Can cameras be trusted?

Search for ‘photo of a ghost’ on google and you get over a million hits.  It is sadly clear to see that most of these are fake, but this leaves us with a sad truth.  Even if you get that perfect photo of a lifetime, no one is going to believe you.  There are so many photo apps that allow you to make up your own ‘ghost’ photos and anyone with 5 minutes of photoshop training can quickly knock up a fake photo.  While digital photography means that you can check a photo for evidence straight away, it means we have lost a lot of the credibility that used to go with photographic evidence.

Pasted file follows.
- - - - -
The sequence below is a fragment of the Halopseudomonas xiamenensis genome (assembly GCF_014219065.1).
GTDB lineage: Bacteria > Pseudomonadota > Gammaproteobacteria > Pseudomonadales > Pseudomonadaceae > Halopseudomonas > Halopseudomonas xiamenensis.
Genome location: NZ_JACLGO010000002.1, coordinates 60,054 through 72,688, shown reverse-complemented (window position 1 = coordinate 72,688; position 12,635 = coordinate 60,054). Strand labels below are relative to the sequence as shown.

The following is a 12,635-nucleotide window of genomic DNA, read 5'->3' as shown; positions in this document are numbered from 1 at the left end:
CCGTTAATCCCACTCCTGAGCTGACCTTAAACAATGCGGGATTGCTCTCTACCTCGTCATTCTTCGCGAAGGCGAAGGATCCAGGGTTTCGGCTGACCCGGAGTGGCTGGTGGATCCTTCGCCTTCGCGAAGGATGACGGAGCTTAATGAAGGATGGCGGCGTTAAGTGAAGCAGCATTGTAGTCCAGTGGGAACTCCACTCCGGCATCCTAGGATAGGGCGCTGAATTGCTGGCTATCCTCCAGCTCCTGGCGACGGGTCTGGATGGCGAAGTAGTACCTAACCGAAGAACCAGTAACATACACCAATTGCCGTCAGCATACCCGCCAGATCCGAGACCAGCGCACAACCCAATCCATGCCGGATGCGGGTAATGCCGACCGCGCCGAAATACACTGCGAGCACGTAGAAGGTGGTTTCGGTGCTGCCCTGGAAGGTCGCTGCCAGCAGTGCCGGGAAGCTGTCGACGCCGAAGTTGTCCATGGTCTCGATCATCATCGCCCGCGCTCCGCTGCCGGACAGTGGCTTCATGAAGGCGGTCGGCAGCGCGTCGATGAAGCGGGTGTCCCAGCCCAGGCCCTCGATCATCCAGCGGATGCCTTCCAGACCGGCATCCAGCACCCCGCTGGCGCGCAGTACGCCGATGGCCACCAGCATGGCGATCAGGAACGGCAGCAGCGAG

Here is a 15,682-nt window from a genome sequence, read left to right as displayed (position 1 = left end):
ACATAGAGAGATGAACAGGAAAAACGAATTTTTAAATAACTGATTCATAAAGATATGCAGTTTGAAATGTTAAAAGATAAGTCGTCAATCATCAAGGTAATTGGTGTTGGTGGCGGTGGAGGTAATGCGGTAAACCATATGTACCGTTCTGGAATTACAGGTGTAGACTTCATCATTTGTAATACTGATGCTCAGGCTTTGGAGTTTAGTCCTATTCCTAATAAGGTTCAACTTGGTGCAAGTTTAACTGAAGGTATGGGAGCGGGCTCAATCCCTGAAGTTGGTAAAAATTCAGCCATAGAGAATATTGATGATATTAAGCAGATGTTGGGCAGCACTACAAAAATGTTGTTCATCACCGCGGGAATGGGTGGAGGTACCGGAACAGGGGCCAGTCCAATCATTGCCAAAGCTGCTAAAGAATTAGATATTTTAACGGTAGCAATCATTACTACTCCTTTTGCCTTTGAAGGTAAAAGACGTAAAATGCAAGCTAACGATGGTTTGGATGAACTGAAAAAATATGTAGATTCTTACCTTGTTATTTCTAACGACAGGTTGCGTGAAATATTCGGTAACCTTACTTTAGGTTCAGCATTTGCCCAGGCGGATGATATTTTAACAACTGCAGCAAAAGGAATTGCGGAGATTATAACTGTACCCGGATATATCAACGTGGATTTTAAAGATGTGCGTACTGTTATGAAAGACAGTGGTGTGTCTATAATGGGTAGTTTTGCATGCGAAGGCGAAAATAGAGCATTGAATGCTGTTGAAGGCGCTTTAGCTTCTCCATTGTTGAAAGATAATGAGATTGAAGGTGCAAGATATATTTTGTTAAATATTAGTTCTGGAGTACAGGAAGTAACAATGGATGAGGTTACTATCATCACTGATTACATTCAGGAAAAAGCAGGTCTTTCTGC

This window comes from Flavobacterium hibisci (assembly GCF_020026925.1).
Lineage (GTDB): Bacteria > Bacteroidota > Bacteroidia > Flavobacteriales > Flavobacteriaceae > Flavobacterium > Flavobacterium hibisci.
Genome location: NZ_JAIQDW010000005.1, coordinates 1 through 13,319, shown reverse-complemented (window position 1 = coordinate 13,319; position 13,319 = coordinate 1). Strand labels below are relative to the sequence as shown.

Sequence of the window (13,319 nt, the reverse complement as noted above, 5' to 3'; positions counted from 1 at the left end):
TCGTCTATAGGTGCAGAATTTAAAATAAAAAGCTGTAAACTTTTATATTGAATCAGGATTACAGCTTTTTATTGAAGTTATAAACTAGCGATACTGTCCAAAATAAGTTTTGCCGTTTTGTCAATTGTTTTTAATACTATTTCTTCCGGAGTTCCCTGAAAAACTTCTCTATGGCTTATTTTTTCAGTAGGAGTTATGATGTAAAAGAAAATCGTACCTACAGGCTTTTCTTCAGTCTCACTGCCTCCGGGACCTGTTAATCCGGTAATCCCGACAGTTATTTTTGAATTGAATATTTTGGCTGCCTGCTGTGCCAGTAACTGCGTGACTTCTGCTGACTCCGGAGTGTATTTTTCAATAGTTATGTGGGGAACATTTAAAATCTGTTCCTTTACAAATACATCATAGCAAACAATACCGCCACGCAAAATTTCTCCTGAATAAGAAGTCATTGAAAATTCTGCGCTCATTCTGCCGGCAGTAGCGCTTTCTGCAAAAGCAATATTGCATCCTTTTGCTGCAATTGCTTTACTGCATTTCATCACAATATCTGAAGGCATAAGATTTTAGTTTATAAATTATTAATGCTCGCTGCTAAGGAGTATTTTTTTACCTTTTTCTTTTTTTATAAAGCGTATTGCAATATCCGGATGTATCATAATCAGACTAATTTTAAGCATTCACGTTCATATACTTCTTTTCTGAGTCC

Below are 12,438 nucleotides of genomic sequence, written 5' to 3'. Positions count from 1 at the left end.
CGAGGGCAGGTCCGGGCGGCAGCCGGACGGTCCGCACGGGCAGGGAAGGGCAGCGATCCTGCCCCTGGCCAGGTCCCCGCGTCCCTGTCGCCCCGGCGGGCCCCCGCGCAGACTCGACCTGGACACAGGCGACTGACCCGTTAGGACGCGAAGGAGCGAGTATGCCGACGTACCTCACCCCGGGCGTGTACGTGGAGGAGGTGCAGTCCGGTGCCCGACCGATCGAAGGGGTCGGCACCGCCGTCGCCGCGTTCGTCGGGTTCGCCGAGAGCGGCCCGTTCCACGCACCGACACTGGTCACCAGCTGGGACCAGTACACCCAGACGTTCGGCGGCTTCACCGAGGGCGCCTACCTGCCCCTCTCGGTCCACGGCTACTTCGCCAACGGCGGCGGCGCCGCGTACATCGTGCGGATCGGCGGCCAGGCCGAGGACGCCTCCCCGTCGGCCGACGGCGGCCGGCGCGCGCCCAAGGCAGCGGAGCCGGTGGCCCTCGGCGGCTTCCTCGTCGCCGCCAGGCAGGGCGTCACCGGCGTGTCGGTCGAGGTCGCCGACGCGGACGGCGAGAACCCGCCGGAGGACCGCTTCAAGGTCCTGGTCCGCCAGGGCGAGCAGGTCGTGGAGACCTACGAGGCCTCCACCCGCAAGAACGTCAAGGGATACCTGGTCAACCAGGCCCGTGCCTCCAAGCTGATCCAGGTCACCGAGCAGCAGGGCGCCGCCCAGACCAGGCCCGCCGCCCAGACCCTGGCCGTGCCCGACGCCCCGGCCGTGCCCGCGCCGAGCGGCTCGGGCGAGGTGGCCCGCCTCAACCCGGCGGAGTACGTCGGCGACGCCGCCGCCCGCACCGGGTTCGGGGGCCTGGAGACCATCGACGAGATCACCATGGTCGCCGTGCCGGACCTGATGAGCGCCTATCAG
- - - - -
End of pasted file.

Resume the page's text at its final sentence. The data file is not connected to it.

The same goes for video evidence.  While slightly harder to fake, there are still plenty of apps for phones that allow you to add in whatever spook or spectre you want over your video.  

Sadly, this means that for many legitimate investigators, even if you capture the best evidence of your career, the only person who is going to be convinced is yourself.  But then does it really matter if no one believes you, as long as you know the truth.

There are options, you could always switch back to old film cameras and there are many groups that have gone back to this low tech version in an attempt to convince the world of their findings.   

As investigators, we know that we will not always be believed and there are as many skeptics out there as believers.  I guess it all comes down to whether you are happy that you believe or whether you need solid proof to claim your five minutes of fame.   

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